like, "You're crazy talking about your LeSabre breaking down on the
interstate." I go to the record stores and talk to the owners and
I go to the clubs and talk to everybody. I'm very humble about things
and I think that keeps your buzz up and keeps people wanting to work with
made a lot of positive moves in rap. A lot of people probably ask you,
"Why bother even going to school?"
A lot of
people do ask me that. The thing is, honestly, I've been rapping since
I was six years-old. I recorded my first song when I was six years-old.
I can't remember a time when I wasn't rapping and going to school. The
only difference is now I'm getting paid to do it. I really felt like I
had an opportunity to go to school. A lot of people in my area don't have
that opportunity. I feel like I have a responsibility to myself and to
my people to go to school and graduate. It's probably more important for
me to do well in school than for me to make it in the rap game. People
from my hood like Outkast, T.I., and Ludacris have made it in rap. I want
to show people you can do it another way as well. That's why I feel like
being in school and doing this is very important to me and my community.
a lot of pipe dreams out there but only one in a million will make it.
right. I try to tell people that. I never tell anybody to not go after
your dreams, because that's what life's about, but you have to be prepared
for anything that may come along the way. Don't put down one thing and
reach for another. The music business is very crazy and very political.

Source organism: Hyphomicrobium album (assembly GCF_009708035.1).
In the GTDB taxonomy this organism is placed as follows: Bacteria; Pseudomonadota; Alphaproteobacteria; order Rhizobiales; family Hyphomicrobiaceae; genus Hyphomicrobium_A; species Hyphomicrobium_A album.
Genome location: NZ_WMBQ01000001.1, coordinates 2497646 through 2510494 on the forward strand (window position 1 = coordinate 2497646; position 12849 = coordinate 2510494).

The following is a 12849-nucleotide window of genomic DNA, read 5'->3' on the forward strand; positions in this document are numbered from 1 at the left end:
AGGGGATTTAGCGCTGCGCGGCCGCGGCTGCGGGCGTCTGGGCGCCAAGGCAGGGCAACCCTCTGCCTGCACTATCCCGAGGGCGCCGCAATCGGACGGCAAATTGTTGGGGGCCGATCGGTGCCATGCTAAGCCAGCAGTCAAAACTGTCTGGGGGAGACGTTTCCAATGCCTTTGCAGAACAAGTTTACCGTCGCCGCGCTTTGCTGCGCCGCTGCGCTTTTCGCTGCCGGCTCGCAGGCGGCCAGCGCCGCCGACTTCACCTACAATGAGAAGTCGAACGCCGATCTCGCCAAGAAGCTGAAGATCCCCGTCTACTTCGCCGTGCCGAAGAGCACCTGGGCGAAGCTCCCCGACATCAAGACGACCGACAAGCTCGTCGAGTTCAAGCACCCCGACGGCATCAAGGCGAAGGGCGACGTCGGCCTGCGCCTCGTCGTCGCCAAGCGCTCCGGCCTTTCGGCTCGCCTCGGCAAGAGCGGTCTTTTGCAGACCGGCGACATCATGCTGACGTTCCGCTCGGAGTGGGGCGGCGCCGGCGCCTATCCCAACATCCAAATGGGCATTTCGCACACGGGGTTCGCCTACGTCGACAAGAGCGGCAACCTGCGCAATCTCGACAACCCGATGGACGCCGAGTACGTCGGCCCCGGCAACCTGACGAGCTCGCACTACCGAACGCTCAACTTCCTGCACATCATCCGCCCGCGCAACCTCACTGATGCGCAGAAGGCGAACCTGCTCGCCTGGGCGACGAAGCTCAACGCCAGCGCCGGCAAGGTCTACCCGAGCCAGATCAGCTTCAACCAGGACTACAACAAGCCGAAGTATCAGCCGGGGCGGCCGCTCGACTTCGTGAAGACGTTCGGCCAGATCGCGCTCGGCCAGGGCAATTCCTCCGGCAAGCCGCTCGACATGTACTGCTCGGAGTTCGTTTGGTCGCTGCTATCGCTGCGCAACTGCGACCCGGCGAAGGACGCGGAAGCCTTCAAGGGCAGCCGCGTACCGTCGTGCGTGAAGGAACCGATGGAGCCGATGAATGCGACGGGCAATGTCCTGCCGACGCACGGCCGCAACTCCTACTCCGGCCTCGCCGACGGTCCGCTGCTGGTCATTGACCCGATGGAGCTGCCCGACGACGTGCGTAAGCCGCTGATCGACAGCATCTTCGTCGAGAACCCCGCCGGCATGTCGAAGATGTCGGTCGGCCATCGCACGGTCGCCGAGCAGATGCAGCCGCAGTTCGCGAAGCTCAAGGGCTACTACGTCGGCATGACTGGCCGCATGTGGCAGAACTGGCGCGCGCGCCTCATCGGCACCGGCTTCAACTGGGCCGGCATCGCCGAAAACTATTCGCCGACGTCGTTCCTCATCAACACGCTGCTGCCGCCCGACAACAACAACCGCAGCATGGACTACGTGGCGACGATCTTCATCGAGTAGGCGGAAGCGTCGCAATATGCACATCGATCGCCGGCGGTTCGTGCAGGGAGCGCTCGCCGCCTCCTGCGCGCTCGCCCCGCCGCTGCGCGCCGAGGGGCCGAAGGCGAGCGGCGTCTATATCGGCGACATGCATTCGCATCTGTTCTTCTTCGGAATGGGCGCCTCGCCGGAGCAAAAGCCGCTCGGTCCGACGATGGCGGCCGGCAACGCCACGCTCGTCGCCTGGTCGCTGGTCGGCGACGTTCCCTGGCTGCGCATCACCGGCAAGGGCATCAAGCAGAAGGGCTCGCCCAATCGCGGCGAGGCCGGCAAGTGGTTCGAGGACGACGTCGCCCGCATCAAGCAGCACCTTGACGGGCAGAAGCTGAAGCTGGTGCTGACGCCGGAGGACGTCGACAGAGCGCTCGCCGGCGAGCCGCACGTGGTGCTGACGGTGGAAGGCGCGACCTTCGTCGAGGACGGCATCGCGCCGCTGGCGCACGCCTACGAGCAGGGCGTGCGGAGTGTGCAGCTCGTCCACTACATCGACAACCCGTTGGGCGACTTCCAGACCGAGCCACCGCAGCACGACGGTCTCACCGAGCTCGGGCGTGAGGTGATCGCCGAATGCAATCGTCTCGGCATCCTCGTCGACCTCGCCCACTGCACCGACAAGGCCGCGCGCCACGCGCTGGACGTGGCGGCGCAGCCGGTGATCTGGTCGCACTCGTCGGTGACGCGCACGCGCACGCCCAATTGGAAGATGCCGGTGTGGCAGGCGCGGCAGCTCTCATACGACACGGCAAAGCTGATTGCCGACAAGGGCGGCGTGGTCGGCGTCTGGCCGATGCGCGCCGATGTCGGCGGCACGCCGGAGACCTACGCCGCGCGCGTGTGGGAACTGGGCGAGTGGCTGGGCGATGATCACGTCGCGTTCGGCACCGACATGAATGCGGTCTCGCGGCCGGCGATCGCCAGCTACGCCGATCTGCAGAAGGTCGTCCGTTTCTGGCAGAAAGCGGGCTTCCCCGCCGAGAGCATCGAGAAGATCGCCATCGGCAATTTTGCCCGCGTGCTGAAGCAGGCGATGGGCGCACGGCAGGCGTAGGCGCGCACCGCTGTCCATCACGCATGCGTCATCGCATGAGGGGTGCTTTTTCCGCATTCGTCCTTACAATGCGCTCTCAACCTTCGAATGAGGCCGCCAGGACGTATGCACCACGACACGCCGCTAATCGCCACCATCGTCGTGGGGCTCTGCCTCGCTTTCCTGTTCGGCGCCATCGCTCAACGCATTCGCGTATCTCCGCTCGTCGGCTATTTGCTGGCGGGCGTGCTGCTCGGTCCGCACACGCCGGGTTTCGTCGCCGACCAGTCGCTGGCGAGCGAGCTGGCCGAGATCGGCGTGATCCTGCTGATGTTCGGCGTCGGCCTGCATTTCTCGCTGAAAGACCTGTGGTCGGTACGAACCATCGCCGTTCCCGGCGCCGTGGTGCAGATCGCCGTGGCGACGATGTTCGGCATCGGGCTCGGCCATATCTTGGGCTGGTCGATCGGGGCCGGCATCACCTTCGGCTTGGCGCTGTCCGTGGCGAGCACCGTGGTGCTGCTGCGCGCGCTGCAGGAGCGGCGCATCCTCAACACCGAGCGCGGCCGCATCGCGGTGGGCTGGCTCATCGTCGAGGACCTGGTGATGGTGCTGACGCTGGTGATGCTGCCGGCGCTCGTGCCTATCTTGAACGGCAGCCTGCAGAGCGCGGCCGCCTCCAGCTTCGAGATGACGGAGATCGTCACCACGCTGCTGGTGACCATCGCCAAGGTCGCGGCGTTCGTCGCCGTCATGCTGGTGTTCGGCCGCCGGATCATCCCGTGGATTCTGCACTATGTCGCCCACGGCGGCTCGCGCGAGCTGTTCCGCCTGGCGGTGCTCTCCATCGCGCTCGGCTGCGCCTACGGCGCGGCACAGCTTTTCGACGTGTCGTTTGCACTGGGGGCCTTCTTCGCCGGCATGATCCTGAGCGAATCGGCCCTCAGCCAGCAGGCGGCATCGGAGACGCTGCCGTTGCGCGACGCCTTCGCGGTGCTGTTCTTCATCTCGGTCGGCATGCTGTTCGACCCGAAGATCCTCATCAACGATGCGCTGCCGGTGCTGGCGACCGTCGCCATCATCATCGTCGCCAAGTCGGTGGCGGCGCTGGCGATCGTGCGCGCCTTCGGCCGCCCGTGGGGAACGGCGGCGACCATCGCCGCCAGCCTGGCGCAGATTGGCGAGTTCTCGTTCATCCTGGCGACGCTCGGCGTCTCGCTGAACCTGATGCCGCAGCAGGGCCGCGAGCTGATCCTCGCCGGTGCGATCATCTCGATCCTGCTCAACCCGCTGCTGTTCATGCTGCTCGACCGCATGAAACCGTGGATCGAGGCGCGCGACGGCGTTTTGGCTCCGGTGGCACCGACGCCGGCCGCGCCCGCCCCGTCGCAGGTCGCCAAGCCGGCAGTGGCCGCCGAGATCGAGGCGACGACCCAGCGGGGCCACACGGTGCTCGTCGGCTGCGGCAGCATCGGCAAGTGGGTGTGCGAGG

It's probably one of the most political things in life. You never know
what's going to happen next. You have to have something going at the other
end so you don't just fall flat on your face.
you do if rapping didn't work out?
If I'm not
rapping five years from now for whatever reason, I see so much stuff.
I could be an A&R for a label, I could do marketing for a label, I
could be a mixshow specialist for a record label, I could work for a record
label, I could be a teacher, I could be a coach, or I could be writing
for HipHopGame. I've positioned myself to just have all the options in
the world just in case the music doesn't work. I'll still be able to drop
independent albums at the same time.
to have a lot of options right now. What do you want to do in the rap
game right now?
things are looking better than ever. I've benefited from being in Atlanta.
You catch a lot of majors' attention. I've worked with some major artists.
With the Underground album, some sales, and some radio play, I and the
people around me have positioned ourselves to get a good major deal. There
are certain things we look for in a deal. You want a lot of things brought
to the table so you can be sure you will be successful. You don't want
to just jump into a situation. You want to make sure you can be successful
in the situation. I think our hard work is paying off and we're looking
at our options.
in a hurry to sign?
I was before.
I didn't want to just be an underground rapper. The one thing I've always
refused to do is a demo or a talent show. I'll do a show and send you
a CD, but I'm not sending you my demo. I will not do talent shows. I'll
do shows, but no talent shows. The reason I say that is because at this